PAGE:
Mark Roth's research has reawakened an unusual notion from the annals of science: reversible metabolic hibernation. Yes, putting living organisms into suspended animation — and bringing them back safely.

Why you should listen

As a cell biologist in cancer research, Mark Roth studies genes, chromosomes and autoimmune disease. But he's best known for his research into suspended animation. Already, Roth has managed a world first: putting a vertebrate -- a zebrafish embryo -- into an oxygen-deprived state for several hours, then restoring it to completely normal development. He's been able to reduce the core temperature of mice to 10 degrees Celsius, and then revive them, harmlessly.

This MacArthur "genius" grant winner may spur the next big leap for lifesaving medical systems with techniques that buy time for critically ill trauma patients -- people in desperate need of organ transplants, for example -- whether in emergency rooms or on battlefields. DARPA is a major supporter of this work. At TED2008, geologist Peter Ward was passionate enough about Mark Roth's work to devote several of his own 18 minutes to talking about it ...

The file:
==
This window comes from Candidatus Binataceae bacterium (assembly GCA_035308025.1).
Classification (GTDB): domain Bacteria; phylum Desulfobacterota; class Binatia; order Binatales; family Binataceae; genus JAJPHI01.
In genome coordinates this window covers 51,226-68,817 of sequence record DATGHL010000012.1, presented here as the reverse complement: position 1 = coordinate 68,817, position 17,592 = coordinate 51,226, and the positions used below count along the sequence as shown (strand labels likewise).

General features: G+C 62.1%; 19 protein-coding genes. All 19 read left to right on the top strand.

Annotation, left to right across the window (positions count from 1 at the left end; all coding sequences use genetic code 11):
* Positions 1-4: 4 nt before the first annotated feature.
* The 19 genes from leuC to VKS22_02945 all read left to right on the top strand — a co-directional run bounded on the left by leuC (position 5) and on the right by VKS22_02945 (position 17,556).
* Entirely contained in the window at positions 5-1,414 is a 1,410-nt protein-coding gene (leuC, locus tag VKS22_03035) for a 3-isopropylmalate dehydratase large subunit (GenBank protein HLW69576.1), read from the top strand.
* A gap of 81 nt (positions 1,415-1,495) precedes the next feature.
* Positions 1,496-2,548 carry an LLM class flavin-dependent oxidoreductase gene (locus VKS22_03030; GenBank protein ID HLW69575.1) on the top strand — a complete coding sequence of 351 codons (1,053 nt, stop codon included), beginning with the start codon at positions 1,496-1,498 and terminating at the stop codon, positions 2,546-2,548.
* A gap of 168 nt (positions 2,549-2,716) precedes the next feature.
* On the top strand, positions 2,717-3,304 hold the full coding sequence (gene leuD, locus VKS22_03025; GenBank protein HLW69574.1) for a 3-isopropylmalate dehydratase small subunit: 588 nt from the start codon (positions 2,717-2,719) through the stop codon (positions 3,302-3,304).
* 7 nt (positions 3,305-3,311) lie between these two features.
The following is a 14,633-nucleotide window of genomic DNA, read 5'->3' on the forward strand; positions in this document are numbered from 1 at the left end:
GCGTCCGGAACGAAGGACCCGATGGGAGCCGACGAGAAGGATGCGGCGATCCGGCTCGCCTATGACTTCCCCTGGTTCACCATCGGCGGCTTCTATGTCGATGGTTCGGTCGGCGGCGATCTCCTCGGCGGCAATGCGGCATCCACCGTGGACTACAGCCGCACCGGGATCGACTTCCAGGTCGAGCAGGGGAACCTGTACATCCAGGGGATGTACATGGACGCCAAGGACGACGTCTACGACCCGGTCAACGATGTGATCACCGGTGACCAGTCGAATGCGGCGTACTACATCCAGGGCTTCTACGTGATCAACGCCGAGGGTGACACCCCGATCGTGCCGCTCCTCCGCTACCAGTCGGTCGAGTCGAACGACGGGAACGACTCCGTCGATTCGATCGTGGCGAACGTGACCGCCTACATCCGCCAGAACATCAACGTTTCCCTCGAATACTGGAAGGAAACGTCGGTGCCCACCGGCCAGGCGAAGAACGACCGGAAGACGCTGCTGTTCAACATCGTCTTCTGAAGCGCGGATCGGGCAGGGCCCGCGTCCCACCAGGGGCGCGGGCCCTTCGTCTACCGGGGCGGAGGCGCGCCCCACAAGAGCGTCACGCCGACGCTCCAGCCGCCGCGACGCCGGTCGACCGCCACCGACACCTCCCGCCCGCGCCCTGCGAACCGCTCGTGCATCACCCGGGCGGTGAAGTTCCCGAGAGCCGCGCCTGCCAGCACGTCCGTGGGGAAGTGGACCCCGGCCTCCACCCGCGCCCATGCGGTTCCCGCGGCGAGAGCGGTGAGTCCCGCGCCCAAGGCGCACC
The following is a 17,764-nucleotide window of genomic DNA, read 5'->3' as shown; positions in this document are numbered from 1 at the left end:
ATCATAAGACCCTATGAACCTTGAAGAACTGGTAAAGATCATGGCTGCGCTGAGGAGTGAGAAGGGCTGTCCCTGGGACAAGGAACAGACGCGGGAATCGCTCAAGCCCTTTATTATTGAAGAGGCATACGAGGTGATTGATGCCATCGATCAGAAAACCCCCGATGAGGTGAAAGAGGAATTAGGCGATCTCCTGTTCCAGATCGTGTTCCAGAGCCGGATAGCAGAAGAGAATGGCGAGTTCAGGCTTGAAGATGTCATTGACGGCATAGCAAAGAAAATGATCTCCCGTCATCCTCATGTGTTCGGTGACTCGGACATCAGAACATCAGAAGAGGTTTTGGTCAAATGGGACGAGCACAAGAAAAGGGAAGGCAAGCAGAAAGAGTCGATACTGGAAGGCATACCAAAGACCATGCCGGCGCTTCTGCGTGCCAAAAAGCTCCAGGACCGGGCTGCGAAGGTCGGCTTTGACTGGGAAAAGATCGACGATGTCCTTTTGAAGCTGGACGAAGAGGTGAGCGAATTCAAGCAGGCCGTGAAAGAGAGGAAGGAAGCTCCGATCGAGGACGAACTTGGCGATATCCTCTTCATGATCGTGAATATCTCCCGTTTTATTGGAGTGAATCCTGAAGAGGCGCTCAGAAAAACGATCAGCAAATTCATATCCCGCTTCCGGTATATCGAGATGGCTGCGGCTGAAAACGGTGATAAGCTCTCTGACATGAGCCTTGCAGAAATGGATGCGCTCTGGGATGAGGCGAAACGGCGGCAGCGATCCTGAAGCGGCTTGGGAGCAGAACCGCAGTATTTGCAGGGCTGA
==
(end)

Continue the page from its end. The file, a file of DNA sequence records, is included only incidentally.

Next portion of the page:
What others say

“He'd had papers published in the most prestigious scientific and medical journals in the world, but Ripley's Believe It or Not!, for his work making suspended animation possible in human beings? [...] That was an honor. That was science.” — Esquire

Mark Roth’s TED talk

More news and ideas from Mark Roth

Live from TED

Suspended animation is within our grasp: Mark Roth on

March 15, 2010

Mark Roth studies suspended animation: the art of shutting down life processes and then starting them up again. It’s wild stuff, but it’s not science fiction. Induced by careful use of an otherwise toxic gas, suspended animation can potentially help trauma and heart attack victims survive long enough to be treated. (Recorded at TED2010, February […]

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